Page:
With both temperatures and the number of motorcycles traveling on Pennsylvania roadways on the rise, the Wolf Administration today reminded drivers and motorcyclists to share the road, obey traffic laws and watch out for one another throughout the riding season.

The Pennsylvania Department of Transportation (PennDOT), Pennsylvania State Police (PSP) and motorcycle safety advocates joined forces to promote and encourage the safe operation of all vehicles. Governor Tom Wolf has proclaimed May Motorcycle Safety Awareness Month in Pennsylvania.

“As more and more people enjoy the fun and excitement of motorcycling, it is in the best interest of both motorcyclists and motorists to share the road safely,” said PennDOT Secretary Yassmin Gramian. “Staying aware while driving or riding, obeying speed limits and being responsible will help lower fatalities and injuries from unnecessary crashes.”

There were 3,578 crashes involving motorcycles on Pennsylvania roadways in 2021, resulting in 226 fatalities. Crashes rose by more than 150 from the 2020 number of 3,404, while fatalities also rose from 217 in 2020.

“We encourage riders to slow down, ride defensively, and remember to not drink and ride in order to keep themselves upright and ready for their next riding adventure,” said Major Robert Krol, director of the Pennsylvania State Police Bureau of Patrol. “Enrolling in a free safety training class can help motorcycle enthusiasts of all skill levels refresh their skills or even learn some new techniques.”

Through the Pennsylvania Motorcycle Safety Program (PAMSP), Pennsylvania residents with a motorcycle permit or license can earn a motorcycle license or refresh their skills through a variety of training to help develop safe riding skills, no matter how experienced or inexperienced. The courses include: the Basic Rider Course (BRC); the Intermediate Rider Course (IRC); the Advanced Rider Course (ARC); and the 3-Wheeled Motorcycle Basic Rider Course (3WBRC). Successful completion of a basic or intermediate course waives the requirement to take a skills test at a PennDOT Driver License Center and automatically earns the permit holder their motorcycle license. Motorcycle permit holders who complete a 3-wheel basic course will earn a motorcycle license with restriction prohibiting the operation a of 2-wheel motorcycle.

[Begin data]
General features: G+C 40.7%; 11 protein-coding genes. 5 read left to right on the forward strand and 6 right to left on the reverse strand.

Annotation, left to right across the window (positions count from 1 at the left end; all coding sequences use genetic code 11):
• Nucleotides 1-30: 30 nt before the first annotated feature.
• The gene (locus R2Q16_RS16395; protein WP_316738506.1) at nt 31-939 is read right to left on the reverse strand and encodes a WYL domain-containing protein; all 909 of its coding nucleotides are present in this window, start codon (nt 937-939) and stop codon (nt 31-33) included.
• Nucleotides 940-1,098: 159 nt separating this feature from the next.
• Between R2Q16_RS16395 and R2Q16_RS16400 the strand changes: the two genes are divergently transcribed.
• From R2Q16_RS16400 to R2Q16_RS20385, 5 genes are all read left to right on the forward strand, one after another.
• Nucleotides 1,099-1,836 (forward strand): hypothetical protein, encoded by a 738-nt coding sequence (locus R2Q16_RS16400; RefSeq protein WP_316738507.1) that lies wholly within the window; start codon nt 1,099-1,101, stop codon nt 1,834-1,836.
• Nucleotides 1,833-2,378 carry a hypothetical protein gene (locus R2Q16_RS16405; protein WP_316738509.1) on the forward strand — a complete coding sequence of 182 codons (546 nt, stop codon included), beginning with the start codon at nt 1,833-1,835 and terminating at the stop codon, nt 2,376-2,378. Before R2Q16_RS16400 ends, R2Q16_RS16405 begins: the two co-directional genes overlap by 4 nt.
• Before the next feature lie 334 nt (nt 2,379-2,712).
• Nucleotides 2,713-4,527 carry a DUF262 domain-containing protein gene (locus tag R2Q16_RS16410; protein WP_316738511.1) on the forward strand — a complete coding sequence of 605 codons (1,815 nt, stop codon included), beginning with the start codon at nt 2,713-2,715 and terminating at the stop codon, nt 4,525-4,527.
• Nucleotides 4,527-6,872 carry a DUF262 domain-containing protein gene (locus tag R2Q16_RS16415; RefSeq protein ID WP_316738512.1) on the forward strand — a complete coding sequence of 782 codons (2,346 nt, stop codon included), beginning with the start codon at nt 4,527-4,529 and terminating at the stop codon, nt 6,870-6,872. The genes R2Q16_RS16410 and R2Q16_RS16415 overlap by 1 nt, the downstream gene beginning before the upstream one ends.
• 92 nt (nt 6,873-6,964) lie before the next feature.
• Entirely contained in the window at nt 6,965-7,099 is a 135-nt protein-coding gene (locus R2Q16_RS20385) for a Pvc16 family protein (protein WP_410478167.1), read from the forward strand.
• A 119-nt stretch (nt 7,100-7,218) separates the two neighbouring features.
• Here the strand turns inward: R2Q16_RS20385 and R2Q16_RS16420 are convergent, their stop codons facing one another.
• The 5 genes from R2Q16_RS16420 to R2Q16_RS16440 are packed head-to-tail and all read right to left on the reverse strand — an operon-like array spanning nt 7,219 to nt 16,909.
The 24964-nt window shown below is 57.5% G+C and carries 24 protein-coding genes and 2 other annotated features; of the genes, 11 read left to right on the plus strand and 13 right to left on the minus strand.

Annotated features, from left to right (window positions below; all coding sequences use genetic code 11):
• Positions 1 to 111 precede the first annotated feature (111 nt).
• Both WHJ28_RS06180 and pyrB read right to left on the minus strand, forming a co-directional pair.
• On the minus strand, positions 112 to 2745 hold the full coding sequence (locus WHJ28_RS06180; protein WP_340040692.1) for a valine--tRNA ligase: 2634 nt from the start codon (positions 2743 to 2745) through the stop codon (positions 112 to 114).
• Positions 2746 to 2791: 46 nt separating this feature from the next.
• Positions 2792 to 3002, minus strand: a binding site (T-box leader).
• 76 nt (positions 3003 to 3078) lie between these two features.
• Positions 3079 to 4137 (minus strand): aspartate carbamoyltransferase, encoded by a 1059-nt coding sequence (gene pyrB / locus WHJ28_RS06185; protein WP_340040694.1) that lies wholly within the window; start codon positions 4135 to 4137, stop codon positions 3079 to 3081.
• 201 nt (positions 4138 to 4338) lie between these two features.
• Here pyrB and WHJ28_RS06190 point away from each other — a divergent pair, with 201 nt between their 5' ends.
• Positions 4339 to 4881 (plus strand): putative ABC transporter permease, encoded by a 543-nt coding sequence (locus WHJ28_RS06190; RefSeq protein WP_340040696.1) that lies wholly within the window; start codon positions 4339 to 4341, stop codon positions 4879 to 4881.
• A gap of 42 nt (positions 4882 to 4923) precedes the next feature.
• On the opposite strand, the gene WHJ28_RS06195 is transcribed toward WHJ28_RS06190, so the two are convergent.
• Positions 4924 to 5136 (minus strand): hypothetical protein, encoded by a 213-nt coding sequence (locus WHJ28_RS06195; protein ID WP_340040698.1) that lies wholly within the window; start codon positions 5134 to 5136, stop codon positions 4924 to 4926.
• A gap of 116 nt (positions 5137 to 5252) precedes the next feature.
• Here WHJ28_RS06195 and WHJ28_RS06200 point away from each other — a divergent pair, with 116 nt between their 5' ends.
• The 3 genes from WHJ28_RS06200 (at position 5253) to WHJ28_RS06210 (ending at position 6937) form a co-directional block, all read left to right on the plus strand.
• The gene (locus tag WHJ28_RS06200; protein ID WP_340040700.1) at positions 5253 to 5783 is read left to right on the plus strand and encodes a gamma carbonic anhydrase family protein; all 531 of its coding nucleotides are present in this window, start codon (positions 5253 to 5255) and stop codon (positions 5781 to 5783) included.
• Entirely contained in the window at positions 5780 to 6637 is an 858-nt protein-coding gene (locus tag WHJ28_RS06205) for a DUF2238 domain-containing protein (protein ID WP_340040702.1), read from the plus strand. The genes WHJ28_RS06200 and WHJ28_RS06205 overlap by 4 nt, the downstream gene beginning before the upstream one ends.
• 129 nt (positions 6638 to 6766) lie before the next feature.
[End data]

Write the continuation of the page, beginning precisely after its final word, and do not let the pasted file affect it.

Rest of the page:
PennDOT has contracted with several third-party motorcycle training providers to offer these safety training classes free of charge to residents with a motorcycle permit or license. Interested individuals are encouraged to contact training providers directly for class availability, as additional courses may be offered, and providers may offer additional walk-in or waiting list opportunities when individuals fail to report for the training.

Classes can be scheduled at multiple training sites throughout Pennsylvania. Class schedules are coordinated by each third-party training provider for their individual locations. Additional information can be found at PennDOT anticipates additional training sites will become available during the 2022 riding season, and customers are encouraged to check the website for updated class offerings.

To ensure that only properly licensed riders are operating on Pennsylvania roadways, under Act 126 of 2013, after securing their first motorcycle learner’s permit, people may only reapply for a permit up to three times in a five-year period.

Once the person’s motorcycle learner’s permit expires, the individual may retake the knowledge test and reapply for a new permit. If a permit holder is unsuccessful in obtaining a motorcycle license after the third permit reapplication, they must wait the entire five years from the initial issuance of the permit to get another one. This law is aimed at preventing the practice of continually extending the permit without retaking the knowledge test or ever taking the skills test and obtaining a motorcycle license.

Some safety tips motorists should keep in mind when sharing the road with motorcycles include:

  • Watch for motorcycles. Be aware that motorcycles are small and may be difficult to see. Check mirrors and blind spots before changing lanes and at intersections.
  • Allow more following distance: leave at least four seconds of distance between a motorcycle and your vehicle. 
  • Always signal your intentions before changing lanes or merging with traffic. 
  • Respect a motorcycle as a full-size vehicle with the same rights and privileges as any vehicle on the roadway.